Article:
Thursday night in Zemst , a quietly pleasant town in Flanders and by the way, it seems, the frontline of the strange universe that is Belgian politics. In contrast to the raging storms of linguistic politics, Bart and I are going to have a peaceful evening of slaughter and destruction. We hope. As Bart starts his campaign to civilise the barbaric tribes of ěl.
Faced with a small but dangerous army of warband, Bart deploys his vulnerable legionaries in deep formation. This means that if they lose a fight to the warband they will not be eliminated, but will 'only' suffer 75% casualties.
The Barbarians, the Riesling tribe led by fearful Chief Blutwurst (my made-up names are so funny), has deployed between the two woods on the German side of the table, with Heavy cavalry to guard the left flank (ha ha, see below) and light infantry in the middle to help outflank any Romans that come into attack. That was the plan.
What spoilt this ingenious plan was... complete incompetence. First, my flank guard, seeing itself outnumbered turned tail and retreated. A brilliant idea. Except that if the Romans moved first on turn two then they would be caught in the rear.
Guess what happened? Yes. Collapse of left flank and threat of Roman cavalry in the rear of the warband. Not nice. So, I abandoned my plan (all the books say this is a really 'bad thing') and decided the only chance of avoiding annihilation was to charge the warband at the legionaries.
Not a bad option. But again, stupidity intervened and I gave up the chance of attacking on my own terms. Without boring you all, basically the warband and legionaries clashed with Bart able to get three units hitting onto my one. Yeurch.
I did a little damage in the ensuing fight, with two of Bart's legionary units sustaining severe casualties. But his concentration of numbers meant that my warband were quickly worn down. After the first round of combat, warband lose their charge bones and thereafter just inflict one casualty per turn if they win. Now, they are fighting on a factor of 5 against the Roman factor of 7, so you can see that unless they win their first fight they are in big trouble.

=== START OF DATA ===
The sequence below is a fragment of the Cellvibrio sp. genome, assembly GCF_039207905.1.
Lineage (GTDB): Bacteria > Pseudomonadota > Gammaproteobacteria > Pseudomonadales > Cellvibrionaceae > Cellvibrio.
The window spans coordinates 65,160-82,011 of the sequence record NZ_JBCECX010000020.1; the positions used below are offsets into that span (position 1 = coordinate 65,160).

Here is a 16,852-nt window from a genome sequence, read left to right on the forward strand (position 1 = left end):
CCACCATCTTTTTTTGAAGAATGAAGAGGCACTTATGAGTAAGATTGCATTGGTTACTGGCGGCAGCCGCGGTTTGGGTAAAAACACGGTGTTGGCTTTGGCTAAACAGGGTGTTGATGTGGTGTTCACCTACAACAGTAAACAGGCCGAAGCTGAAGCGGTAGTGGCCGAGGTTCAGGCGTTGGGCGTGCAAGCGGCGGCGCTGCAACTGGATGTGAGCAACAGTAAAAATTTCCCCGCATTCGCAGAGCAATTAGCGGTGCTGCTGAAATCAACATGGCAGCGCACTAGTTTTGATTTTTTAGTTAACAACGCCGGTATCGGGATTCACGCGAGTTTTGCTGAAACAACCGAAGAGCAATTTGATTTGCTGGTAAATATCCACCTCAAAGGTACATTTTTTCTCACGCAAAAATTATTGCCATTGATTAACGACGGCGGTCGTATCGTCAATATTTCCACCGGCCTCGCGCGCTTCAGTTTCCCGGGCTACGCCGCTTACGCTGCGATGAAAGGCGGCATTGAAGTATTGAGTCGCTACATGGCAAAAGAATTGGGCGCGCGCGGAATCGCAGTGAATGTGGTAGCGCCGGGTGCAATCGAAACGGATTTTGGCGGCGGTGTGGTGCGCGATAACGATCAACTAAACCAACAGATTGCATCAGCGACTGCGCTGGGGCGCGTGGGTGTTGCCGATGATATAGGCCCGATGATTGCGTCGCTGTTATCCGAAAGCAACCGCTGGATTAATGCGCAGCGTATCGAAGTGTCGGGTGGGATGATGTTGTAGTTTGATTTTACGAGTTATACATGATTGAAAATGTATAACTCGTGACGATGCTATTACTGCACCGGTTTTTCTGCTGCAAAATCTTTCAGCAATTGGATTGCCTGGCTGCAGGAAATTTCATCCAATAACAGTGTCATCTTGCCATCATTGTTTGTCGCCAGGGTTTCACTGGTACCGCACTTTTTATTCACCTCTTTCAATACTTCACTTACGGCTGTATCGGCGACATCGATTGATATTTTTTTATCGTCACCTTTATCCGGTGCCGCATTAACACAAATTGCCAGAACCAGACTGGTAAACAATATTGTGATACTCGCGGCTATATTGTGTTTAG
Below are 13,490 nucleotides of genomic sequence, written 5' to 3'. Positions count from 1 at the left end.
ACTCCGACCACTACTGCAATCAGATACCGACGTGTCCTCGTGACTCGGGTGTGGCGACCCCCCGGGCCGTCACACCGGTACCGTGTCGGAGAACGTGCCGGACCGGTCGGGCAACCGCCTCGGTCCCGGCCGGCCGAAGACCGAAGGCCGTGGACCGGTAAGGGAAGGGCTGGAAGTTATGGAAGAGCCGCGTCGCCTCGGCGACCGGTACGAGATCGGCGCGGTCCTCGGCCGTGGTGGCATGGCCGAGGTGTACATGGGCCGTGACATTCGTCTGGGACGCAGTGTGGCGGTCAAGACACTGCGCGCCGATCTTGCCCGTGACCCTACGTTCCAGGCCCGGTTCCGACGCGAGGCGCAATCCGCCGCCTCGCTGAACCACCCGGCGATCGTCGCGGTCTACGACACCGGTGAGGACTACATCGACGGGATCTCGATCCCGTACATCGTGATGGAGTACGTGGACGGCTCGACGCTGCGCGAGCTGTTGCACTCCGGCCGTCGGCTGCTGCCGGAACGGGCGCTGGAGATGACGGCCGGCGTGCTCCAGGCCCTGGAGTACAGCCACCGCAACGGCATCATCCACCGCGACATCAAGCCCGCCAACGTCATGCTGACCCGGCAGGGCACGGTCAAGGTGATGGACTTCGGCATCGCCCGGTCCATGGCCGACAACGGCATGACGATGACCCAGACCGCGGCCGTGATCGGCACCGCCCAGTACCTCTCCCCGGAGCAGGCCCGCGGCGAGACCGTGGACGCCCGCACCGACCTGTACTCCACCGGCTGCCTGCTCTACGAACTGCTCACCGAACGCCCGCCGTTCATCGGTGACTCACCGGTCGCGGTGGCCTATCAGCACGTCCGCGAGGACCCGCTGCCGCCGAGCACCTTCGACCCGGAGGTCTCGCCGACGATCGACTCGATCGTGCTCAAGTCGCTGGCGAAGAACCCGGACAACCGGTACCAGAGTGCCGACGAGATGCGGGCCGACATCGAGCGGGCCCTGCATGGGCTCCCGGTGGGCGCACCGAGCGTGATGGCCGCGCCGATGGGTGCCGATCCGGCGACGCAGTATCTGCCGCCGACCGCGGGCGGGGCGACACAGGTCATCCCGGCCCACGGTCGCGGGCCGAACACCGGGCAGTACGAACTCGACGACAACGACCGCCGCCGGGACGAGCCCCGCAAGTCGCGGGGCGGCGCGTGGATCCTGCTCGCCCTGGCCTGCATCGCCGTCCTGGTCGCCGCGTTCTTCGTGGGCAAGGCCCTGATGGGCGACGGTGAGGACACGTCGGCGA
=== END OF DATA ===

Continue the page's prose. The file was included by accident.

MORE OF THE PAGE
Tha battle was quickly over. Brenda, aka Mrs Bart, intervened at one stage to shake her head despairingly at the sight of her husband and a strange Englishmen playing with soldiers. But to be fair, she was suitably understanding of the unfairness of the battle, given the appalling imbalance of forces between Roman and Barbarian. She is a science teacher.
A sip of guinness later and the game was over. My warband were in full flight.
Only a few desperate survivors remained...
Verdict - Bart is actually rather good at Armati. It's a game system that rewards a solid deployment and a good co-ordinated attack. Unlike other systems, dbm for example, it is very unforgiving. A minor mistake like my cavalry on the left flank has devastating consequences. why? Because winning depends on defeating a number of your opponents key units. You can slaughter light troops to your heart's content, but to win the game you need to kill his key units. Conversely, if you lose one or two then you are in trouble.
I strongly recommend the system. I obstinately continue to like dbm, even though it is unfashionable here in the group, but I do accept that Armati games give an excellent feel of an ancient wargame.